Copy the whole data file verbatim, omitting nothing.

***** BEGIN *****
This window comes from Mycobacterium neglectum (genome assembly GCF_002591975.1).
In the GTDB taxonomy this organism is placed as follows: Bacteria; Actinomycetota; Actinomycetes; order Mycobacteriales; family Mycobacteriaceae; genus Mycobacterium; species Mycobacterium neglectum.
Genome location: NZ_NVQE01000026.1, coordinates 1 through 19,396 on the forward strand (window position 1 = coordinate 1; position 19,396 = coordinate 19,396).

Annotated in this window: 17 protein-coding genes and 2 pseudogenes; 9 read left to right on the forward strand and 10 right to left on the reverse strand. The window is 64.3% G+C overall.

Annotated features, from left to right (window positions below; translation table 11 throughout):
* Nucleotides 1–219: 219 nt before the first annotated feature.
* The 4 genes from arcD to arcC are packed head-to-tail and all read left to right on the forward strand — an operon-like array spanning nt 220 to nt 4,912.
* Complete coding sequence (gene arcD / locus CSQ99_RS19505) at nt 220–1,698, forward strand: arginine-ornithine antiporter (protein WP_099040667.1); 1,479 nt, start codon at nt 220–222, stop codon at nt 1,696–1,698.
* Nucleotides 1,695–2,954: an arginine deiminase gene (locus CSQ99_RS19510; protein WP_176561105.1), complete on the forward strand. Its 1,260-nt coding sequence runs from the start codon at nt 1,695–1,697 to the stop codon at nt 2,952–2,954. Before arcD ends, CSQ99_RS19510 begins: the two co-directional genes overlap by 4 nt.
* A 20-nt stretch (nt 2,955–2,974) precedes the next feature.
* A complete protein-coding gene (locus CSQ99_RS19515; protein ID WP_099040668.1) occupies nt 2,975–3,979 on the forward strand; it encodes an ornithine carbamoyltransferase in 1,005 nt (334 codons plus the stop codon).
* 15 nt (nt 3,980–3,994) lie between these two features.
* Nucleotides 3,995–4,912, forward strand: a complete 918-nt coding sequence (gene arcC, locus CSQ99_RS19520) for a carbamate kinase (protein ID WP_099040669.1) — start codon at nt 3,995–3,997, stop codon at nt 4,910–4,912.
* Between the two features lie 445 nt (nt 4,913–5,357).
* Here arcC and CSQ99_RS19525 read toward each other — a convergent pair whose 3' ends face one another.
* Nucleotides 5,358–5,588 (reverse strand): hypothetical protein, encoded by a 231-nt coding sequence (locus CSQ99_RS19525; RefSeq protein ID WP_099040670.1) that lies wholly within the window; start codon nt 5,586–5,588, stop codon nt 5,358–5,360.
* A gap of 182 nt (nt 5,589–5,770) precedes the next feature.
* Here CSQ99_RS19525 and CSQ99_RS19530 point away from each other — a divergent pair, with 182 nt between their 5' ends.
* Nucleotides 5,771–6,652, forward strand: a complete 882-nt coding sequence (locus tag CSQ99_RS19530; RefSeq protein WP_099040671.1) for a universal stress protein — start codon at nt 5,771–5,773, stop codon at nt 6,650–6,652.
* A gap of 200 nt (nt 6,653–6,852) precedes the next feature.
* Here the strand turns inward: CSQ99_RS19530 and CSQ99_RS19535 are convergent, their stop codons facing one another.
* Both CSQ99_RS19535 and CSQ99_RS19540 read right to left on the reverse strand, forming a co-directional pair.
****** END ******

This window comes from Mycobacterium neglectum (genome assembly GCF_002591975.1).
In the GTDB taxonomy this organism is placed as follows: Bacteria; Actinomycetota; Actinomycetes; order Mycobacteriales; family Mycobacteriaceae; genus Mycobacterium; species Mycobacterium neglectum.
Genome location: NZ_NVQE01000026.1, coordinates 1 through 19,396 on the forward strand (window position 1 = coordinate 1; position 19,396 = coordinate 19,396).

Annotated in this window: 17 protein-coding genes and 2 pseudogenes; 9 read left to right on the forward strand and 10 right to left on the reverse strand. The window is 64.3% G+C overall.

Annotated features, from left to right (window positions below; translation table 11 throughout):
* Nucleotides 1–219: 219 nt before the first annotated feature.
* The 4 genes from arcD to arcC are packed head-to-tail and all read left to right on the forward strand — an operon-like array spanning nt 220 to nt 4,912.
* Complete coding sequence (gene arcD / locus CSQ99_RS19505) at nt 220–1,698, forward strand: arginine-ornithine antiporter (protein WP_099040667.1); 1,479 nt, start codon at nt 220–222, stop codon at nt 1,696–1,698.
* Nucleotides 1,695–2,954: an arginine deiminase gene (locus CSQ99_RS19510; protein WP_176561105.1), complete on the forward strand. Its 1,260-nt coding sequence runs from the start codon at nt 1,695–1,697 to the stop codon at nt 2,952–2,954. Before arcD ends, CSQ99_RS19510 begins: the two co-directional genes overlap by 4 nt.
* A 20-nt stretch (nt 2,955–2,974) precedes the next feature.
* A complete protein-coding gene (locus CSQ99_RS19515; protein ID WP_099040668.1) occupies nt 2,975–3,979 on the forward strand; it encodes an ornithine carbamoyltransferase in 1,005 nt (334 codons plus the stop codon).
* 15 nt (nt 3,980–3,994) lie between these two features.
* Nucleotides 3,995–4,912, forward strand: a complete 918-nt coding sequence (gene arcC, locus CSQ99_RS19520) for a carbamate kinase (protein ID WP_099040669.1) — start codon at nt 3,995–3,997, stop codon at nt 4,910–4,912.
* Between the two features lie 445 nt (nt 4,913–5,357).
* Here arcC and CSQ99_RS19525 read toward each other — a convergent pair whose 3' ends face one another.
* Nucleotides 5,358–5,588 (reverse strand): hypothetical protein, encoded by a 231-nt coding sequence (locus CSQ99_RS19525; RefSeq protein ID WP_099040670.1) that lies wholly within the window; start codon nt 5,586–5,588, stop codon nt 5,358–5,360.
* A gap of 182 nt (nt 5,589–5,770) precedes the next feature.
* Here CSQ99_RS19525 and CSQ99_RS19530 point away from each other — a divergent pair, with 182 nt between their 5' ends.
* Nucleotides 5,771–6,652, forward strand: a complete 882-nt coding sequence (locus tag CSQ99_RS19530; RefSeq protein WP_099040671.1) for a universal stress protein — start codon at nt 5,771–5,773, stop codon at nt 6,650–6,652.
* A gap of 200 nt (nt 6,653–6,852) precedes the next feature.
* Here the strand turns inward: CSQ99_RS19530 and CSQ99_RS19535 are convergent, their stop codons facing one another.
* Both CSQ99_RS19535 and CSQ99_RS19540 read right to left on the reverse strand, forming a co-directional pair.